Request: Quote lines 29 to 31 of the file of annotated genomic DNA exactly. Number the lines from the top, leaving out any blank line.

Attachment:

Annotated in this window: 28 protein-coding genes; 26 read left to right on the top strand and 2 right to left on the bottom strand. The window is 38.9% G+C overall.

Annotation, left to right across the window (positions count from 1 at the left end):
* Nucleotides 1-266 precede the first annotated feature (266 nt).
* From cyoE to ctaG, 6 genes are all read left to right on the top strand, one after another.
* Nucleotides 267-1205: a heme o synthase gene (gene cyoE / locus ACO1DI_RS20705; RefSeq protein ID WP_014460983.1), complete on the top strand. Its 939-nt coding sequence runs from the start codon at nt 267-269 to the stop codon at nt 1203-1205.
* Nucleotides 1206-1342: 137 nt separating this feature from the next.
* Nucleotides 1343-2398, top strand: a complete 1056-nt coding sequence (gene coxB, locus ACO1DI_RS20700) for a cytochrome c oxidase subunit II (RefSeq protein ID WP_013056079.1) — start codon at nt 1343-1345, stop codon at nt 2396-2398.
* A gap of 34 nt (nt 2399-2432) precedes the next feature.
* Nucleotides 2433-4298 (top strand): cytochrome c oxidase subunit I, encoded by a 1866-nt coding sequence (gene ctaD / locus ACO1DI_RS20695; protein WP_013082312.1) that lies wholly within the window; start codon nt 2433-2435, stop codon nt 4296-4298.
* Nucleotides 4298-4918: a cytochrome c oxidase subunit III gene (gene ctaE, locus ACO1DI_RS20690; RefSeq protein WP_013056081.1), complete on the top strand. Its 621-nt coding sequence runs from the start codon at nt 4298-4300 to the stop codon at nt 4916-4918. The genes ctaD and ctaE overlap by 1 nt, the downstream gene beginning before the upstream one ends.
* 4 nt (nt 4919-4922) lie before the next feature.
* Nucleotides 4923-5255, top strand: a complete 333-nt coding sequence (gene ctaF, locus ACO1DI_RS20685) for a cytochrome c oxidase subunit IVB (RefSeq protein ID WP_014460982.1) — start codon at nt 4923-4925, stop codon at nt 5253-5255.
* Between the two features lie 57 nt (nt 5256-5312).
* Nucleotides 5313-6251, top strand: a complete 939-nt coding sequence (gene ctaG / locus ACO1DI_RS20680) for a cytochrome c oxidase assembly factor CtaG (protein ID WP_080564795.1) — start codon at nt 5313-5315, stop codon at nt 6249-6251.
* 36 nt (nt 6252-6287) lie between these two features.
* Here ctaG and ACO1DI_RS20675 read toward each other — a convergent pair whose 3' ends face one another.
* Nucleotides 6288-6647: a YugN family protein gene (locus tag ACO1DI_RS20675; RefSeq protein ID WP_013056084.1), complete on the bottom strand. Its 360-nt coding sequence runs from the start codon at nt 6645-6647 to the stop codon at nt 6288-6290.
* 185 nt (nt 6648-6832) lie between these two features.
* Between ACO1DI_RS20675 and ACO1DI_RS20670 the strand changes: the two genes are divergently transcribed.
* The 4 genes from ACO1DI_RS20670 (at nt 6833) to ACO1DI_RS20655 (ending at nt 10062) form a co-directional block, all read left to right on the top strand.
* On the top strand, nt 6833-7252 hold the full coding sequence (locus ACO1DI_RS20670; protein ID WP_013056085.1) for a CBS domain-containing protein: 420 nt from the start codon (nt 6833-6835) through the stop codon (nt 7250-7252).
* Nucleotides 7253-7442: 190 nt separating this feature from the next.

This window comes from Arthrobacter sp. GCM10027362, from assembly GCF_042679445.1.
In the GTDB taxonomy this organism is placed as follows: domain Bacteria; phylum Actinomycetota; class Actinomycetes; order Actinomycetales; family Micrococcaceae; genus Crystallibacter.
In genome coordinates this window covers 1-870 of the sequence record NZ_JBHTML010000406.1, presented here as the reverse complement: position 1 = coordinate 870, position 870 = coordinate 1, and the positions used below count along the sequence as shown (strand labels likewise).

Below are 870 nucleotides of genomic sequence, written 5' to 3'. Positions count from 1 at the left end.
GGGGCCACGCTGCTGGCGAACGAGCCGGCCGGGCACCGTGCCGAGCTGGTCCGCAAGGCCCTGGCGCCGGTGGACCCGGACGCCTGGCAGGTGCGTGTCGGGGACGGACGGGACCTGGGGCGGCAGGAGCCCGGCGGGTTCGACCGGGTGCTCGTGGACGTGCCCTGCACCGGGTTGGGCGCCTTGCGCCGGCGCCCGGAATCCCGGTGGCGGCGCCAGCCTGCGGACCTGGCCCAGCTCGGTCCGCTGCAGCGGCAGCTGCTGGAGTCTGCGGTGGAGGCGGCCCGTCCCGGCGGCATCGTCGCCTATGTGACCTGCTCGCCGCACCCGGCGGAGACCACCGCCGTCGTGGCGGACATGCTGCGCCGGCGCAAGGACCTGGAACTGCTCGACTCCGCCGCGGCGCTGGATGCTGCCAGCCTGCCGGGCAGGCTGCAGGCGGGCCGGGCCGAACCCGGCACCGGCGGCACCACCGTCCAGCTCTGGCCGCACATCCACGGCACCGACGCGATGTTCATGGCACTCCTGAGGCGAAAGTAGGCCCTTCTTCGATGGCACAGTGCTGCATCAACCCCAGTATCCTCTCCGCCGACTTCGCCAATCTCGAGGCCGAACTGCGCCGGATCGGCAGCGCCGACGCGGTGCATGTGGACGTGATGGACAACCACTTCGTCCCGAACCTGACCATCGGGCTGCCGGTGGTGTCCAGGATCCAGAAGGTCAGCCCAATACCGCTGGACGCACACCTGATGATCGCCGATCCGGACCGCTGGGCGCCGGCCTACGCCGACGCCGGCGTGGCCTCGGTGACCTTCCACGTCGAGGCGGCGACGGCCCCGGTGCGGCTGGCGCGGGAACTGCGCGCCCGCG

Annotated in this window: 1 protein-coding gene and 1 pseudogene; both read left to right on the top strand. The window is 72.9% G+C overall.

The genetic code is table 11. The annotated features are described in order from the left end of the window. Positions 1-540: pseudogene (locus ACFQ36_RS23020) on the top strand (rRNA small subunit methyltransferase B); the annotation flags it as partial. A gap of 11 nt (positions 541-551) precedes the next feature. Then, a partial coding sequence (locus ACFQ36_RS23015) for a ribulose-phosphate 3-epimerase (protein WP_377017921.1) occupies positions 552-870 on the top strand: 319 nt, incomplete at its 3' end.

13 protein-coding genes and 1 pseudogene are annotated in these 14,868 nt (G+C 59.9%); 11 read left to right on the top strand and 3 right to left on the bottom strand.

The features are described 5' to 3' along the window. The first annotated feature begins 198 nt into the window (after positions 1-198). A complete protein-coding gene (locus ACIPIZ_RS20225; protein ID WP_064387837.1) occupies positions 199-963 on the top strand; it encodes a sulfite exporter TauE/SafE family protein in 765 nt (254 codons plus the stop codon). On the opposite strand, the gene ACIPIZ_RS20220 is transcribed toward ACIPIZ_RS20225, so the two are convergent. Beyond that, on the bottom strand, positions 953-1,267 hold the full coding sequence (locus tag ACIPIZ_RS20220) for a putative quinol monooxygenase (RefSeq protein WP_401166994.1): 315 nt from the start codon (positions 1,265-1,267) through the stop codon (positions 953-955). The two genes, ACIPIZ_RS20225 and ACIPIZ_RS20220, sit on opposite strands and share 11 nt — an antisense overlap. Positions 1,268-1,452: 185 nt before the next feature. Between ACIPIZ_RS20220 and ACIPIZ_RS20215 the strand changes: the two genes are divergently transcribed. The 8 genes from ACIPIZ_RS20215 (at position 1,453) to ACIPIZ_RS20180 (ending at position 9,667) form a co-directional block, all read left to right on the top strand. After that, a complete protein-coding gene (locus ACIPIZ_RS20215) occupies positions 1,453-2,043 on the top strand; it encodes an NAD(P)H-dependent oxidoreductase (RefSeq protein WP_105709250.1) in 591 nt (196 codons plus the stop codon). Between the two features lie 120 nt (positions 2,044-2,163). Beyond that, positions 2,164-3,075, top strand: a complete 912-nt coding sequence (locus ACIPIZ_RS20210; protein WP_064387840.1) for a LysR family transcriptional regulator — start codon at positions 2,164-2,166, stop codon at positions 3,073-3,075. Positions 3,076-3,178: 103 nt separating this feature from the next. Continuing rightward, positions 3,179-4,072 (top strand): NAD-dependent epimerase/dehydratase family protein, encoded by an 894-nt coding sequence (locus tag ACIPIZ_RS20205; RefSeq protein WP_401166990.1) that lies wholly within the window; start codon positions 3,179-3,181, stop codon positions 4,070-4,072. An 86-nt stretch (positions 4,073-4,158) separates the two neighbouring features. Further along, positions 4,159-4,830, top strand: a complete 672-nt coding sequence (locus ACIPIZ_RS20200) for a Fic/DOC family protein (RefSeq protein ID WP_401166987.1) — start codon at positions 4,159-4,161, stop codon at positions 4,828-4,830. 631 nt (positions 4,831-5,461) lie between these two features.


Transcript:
The genetic code is table 11. The annotated features are described in order from the left end of the window. Positions 1-540: pseudogene (locus ACFQ36_RS23020) on the top strand (rRNA small subunit methyltransferase B); the annotation flags it as partial. A gap of 11 nt (positions 541-551) precedes the next feature. Then, a partial coding sequence (locus ACFQ36_RS23015) for a ribulose-phosphate 3-epimerase (protein WP_377017921.1) occupies positions 552-870 on the top strand: 319 nt, incomplete at its 3' end.

13 protein-coding genes and 1 pseudogene are annotated in these 14,868 nt (G+C 59.9%); 11 read left to right on the top strand and 3 right to left on the bottom strand.

The features are described 5' to 3' along the window. The first annotated feature begins 198 nt into the window (after positions 1-198). A complete protein-coding gene (locus ACIPIZ_RS20225; protein ID WP_064387837.1) occupies positions 199-963 on the top strand; it encodes a sulfite exporter TauE/SafE family protein in 765 nt (254 codons plus the stop codon). On the opposite strand, the gene ACIPIZ_RS20220 is transcribed toward ACIPIZ_RS20225, so the two are convergent. Beyond that, on the bottom strand, positions 953-1,267 hold the full coding sequence (locus tag ACIPIZ_RS20220) for a putative quinol monooxygenase (RefSeq protein WP_401166994.1): 315 nt from the start codon (positions 1,265-1,267) through the stop codon (positions 953-955). The two genes, ACIPIZ_RS20225 and ACIPIZ_RS20220, sit on opposite strands and share 11 nt — an antisense overlap. Positions 1,268-1,452: 185 nt before the next feature. Between ACIPIZ_RS20220 and ACIPIZ_RS20215 the strand changes: the two genes are divergently transcribed. The 8 genes from ACIPIZ_RS20215 (at position 1,453) to ACIPIZ_RS20180 (ending at position 9,667) form a co-directional block, all read left to right on the top strand. After that, a complete protein-coding gene (locus ACIPIZ_RS20215) occupies positions 1,453-2,043 on the top strand; it encodes an NAD(P)H-dependent oxidoreductase (RefSeq protein WP_105709250.1) in 591 nt (196 codons plus the stop codon). Between the two features lie 120 nt (positions 2,044-2,163). Beyond that, positions 2,164-3,075, top strand: a complete 912-nt coding sequence (locus ACIPIZ_RS20210; protein WP_064387840.1) for a LysR family transcriptional regulator — start codon at positions 2,164-2,166, stop codon at positions 3,073-3,075. Positions 3,076-3,178: 103 nt separating this feature from the next. Continuing rightward, positions 3,179-4,072 (top strand): NAD-dependent epimerase/dehydratase family protein, encoded by an 894-nt coding sequence (locus tag ACIPIZ_RS20205; RefSeq protein WP_401166990.1) that lies wholly within the window; start codon positions 3,179-3,181, stop codon positions 4,070-4,072. An 86-nt stretch (positions 4,073-4,158) separates the two neighbouring features. Further along, positions 4,159-4,830, top strand: a complete 672-nt coding sequence (locus ACIPIZ_RS20200) for a Fic/DOC family protein (RefSeq protein ID WP_401166987.1) — start codon at positions 4,159-4,161, stop codon at positions 4,828-4,830. 631 nt (positions 4,831-5,461) lie between these two features.